Inverting the usual heroic take, Skul dons a multitude of ability-sets to overcome humanity and free the Demon King in this challenging, charming action roguelike.
Developer: SouthPAW Games
Release date: January 20th, 2021
Price: $19.99 via digital download, launch discount $15.99 through 2/3
Founded four years ago by a group of students at Chonnam National University in South Korea, Skul: The Hero Slayer is a game fated for comparison. The most obvious analogue is Dead Cells, with both games sending amorphous characters through procedurally generated, side-scrolling stages. Each is a roguelike, tasking players to make the most of random power-ups as they make their way through the game. The punishment for dying is similarly harsh, with players forced to forfeit almost all of their progress. The allusion is undoubtedly intentional, with Dead Cells protagonist, The Prisoner, making a cameo appearance in Skul.
But it’s hard to tell if The Hero’s Slayers other similarities are deliberate. You play as the eponymous undead lead, trying to rescue the Demon King after the ruler was kidnapped by troublesome humans. Periodically, you’ll swap your own skull with found ones, providing a new ability set and appearance. Many of these are forms are built around popular game archetypes. As such, it seems possible that the seven-person development team of SouthPAW Games was influenced by Sega Technical Institute’s 1992 title, Kid Chameleon. Beyond a few of the transformation types (Samurai, Berserker) and a number of similar ones, success hinges on improvisation.
Go Ahead, Lose Your Head
Most skulls offer two core capabilities controlled by cooldown timers. For the fire-blazing Rider, you’ll dish out punishment from atop the Hell Bike, damaging anything unfortunate enough to be in your path. You can also toss out chains, lassoing enemies and dragging them behind you. While most skulls provide melee-based capabilities, the Hunter can fire arrows with the possibility of launching a powerful piercing shot. Pleasingly, The Hero Slayer lefts you swap between two forms, often with another attack triggers during the transition.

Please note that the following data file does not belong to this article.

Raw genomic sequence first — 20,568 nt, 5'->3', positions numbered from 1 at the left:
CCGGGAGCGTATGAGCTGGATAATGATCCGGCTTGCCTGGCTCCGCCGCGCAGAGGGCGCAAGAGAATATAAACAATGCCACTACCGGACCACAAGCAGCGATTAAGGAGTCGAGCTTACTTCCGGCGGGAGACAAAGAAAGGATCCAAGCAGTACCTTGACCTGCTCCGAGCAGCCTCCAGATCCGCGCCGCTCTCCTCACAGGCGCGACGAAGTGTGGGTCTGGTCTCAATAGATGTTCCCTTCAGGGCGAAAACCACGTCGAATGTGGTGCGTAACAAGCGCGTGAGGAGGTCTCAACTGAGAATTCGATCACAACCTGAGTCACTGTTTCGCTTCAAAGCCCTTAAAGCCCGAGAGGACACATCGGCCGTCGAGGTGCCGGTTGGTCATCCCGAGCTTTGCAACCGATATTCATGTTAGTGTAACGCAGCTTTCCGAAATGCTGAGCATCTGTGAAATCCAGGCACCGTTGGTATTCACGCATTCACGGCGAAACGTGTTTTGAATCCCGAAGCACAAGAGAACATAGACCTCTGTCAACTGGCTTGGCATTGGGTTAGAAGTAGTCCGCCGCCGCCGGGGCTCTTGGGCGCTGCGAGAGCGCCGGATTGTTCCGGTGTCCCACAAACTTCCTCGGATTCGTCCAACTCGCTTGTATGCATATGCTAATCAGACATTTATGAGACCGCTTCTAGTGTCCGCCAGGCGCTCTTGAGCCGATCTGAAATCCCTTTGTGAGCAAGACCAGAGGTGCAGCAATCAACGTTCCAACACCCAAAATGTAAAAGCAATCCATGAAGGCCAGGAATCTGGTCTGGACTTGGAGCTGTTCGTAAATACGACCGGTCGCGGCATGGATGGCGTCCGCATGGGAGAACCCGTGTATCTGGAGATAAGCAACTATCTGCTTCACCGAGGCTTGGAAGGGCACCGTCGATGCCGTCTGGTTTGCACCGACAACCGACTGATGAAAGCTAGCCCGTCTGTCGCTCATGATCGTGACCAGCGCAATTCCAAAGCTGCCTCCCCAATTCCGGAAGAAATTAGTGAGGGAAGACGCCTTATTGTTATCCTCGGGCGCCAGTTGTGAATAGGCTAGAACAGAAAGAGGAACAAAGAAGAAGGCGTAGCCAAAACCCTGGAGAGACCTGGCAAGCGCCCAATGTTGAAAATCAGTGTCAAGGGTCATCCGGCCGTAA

Each skull is built around a different playstyle, with the aforementioned Hunter surviving by maintaining a distance from opponents, while the Jinn and Dark Paladin favor getting up close to foes before nailing them with a body slam. Skulls are rated by rarity, and you’ll find the more exotic ones like the Ninja, who can triple jump around the screen, exceedingly useful. If you encounter an ability set that you don’t like, The Hero Slayer lets you break it down into bone, which is a currency for upgrading skull forms. Like Dead Cells, you’ll occasionally have to work with an ability-set that isn’t your favorite. Make the best of things and using any advantage that’s offered is the lesson these games impart.
Frenzied Fighting Across a Quintet of Realms
For better or worse, combat across each game’s five stage trek is quite hectic. Skul: The Hero Slayer like to fill areas with enemies. While it’s enjoyable to cleave through a crown of foes, it’s easy to overlook the one signaling with a pre-attack animation. But given the responsiveness of the game’s controls, you’ll persistently feel you have a decent shot of success. Naturally, that feeling gets diluted over dozens of botched attempts which all play into the thrill of finally triumphing in an hour-long run. And yes, you’ll be gloating over that winning run for a while, channeling the elation of a first-time marathon finisher.
Success stems from familiarity just as much as skill. Discovering the best approach to control the different enemy types in each of the five milieus in enjoyable. In the plant realm, you’ll learn gain important habits like staying away from the walking cherry trees who can produce a cloud of poisonous, pink pollen or the foes who can generate sprouts that spike upward. But fighting the same bosses (and mini-bosses) in the exact same order every time isn’t as enjoyable. The sole upside is earning enough currency to give your base stats an upgrade. Investing in the lead character doesn’t drastically make the game’s trek any easier, but it does help offset discouragement.
Visually, Skul: The Hero Slayer’s pixel art is graceful and clean, permitting players to easily read each area for hazards. There’s plenty of animation for both the game’s lead and enemies, which is especially noticeable in the laboratory-like environment, where nearly everything around you is explosive. Sonically, the game’s soundtrack delivers a number of rollicking tracks that ratchet up in intensity during the game’s showdowns against bosses. The only real artistic shortcoming is the English localization which can feel a bit stiff.
Save for Skul’s trek being a bit too linear, The Hero Slayer is an engaging experience, highlighted by fluid controls and the variability of 70+ ability sets. Fans of action-driven roguelikes should be delighted by the game’s charms and challenges, learning the best strategies for delve deeper into the game’s recesses.
Skul: The Hero Slayer was played on PC with review code provided by the publisher.